In the short term, an approach will be promising that uses a vendor-specific EMS/controller and unifies end-to-end paths by NMS. A common EMS/controller will then achieve unified control and management. To this end, standardization of common management information models and data models of equipment, network, and protocols are being discussed. Information models are generally conceptual, protocol independent, and abstracted from implementation and services, while data models are specific, protocol dependent, and abstracted from detailed equipment components.

ITU-T SG15 has standardized G.7711, a common information model that is independent of specific equipment, control, and protocol. Technology-specific information models have also been standardized as G.875, G.8052, and G.8152 for the OTN, Ethernet, and MPLS-TP, respectively. Further discussions include generation of a protocol-specific data model by using conversion tools. ONF discusses information models, interfaces, implementation, and interoperability on the basis of CORD (Central Office Re-architected as a Datacenter), ONOS (Open Network Operating System) controller, and OpenFlow protocols. IETF proceeds with internet drafts that specify conversion methods of information models developed in ITU-T and ONF to YANG models.

7. Conclusion

The significance of further development and standardization of ultra-high-capacity optical network technology is being emphasized because of rapidly increasing traffic and diversified services envisaged in the coming beyond 5G and big data era. Creating common specifications by international standardization is expected to essentially reduce cost and development time and stimulate the market. We will proactively contribute to developing optimum optical network technology standards toward the implementation of IOWN (the Innovative Optical and Wireless Network) [5] in view of international service requirements and leading-edge technology development.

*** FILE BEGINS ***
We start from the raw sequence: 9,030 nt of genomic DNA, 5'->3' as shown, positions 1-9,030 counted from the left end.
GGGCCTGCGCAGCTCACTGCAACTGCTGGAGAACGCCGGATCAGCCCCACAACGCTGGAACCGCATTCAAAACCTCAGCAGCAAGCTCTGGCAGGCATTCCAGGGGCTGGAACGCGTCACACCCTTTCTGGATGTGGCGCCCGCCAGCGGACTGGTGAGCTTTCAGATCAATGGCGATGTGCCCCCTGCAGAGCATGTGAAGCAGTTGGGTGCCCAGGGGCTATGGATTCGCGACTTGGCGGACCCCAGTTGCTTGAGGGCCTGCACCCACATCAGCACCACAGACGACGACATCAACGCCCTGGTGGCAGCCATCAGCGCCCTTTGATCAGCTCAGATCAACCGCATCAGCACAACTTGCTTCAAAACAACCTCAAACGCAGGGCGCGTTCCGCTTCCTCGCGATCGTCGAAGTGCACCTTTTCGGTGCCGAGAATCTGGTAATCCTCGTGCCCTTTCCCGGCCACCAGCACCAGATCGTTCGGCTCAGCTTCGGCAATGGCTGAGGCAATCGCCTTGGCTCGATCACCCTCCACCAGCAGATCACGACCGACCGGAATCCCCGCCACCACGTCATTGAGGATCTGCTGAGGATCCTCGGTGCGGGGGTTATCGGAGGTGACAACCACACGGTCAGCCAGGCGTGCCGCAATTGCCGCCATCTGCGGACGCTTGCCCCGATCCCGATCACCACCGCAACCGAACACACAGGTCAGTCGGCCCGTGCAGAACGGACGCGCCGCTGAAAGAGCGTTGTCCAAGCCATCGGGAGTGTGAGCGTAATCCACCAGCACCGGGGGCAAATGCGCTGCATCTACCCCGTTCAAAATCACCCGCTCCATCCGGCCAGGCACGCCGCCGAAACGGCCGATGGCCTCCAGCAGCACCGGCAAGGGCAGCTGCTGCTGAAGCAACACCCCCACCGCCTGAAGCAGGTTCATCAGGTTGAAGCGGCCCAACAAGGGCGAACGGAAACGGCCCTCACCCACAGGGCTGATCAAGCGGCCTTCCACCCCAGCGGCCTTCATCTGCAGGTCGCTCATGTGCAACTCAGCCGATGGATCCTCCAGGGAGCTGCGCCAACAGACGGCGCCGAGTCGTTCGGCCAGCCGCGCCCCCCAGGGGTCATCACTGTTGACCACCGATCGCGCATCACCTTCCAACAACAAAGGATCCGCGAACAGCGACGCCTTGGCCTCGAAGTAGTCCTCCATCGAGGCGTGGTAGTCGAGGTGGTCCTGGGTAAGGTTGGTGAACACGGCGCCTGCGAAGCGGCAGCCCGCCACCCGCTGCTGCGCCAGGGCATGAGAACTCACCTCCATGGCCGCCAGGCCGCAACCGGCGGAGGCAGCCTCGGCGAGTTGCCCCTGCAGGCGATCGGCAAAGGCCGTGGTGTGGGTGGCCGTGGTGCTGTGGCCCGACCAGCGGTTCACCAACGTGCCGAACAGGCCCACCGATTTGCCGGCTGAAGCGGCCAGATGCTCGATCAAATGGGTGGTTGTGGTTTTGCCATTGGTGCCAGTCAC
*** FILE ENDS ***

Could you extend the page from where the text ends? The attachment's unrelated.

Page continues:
[1] M. Murakami and Y. Koike, “Highly Reliable and Large-capacity Packet Transport Networks: Technologies, Perspectives, and Standardization,” IEEE J. Lightwave Technol., Vol. 32, No. 4, pp. 805–816, 2014.
[2] K. Arai and M. Murakami, “Trends in Standardization of High-precision Time- and Frequency-synchronization Technology for Creating a 5G Mobile Network,” NTT Technical Review, Vol. 17, No. 1, pp. 35–42, 2019.
[3] ITU-T, “Optical fibers, cables and systems,”
[4] ITU-T Recommendations,
[5] IOWN Global Forum, IOWN,
Makoto Murakami
Researcher, NTT Network Service Systems Laboratories.
He received a Ph.D. in electrical engineering from the University of Tokyo in 2009. He was engaged in the research and development (R&D) of long-haul transmission systems using optical amplifiers and coherent modulation/demodulation schemes at the emergence of those technologies in NTT laboratories. After developing and deploying a commercial optically amplified submarine system installed in Japan, he continued R&D of WDM systems to further increase the fiber-transmission capacity. From 2001 to 2003, he worked for NTT Communications, where he was involved in the construction and operation of international communication networks mainly in the Asia-Pacific region. Since 2003, he has been involved in R&D and standardization of large-capacity optical networks. He has actively participated in various standardization organizations including ITU-T SG15, where he has been the head of the delegation for Japan. He is currently the chairperson of the transport networks and EMC (Electro-Magnetic Compatibility) Working Group in the TTC of Japan. He received the accomplishment award from the ITU Association of Japan and the distinguished service award from TTC in 2015.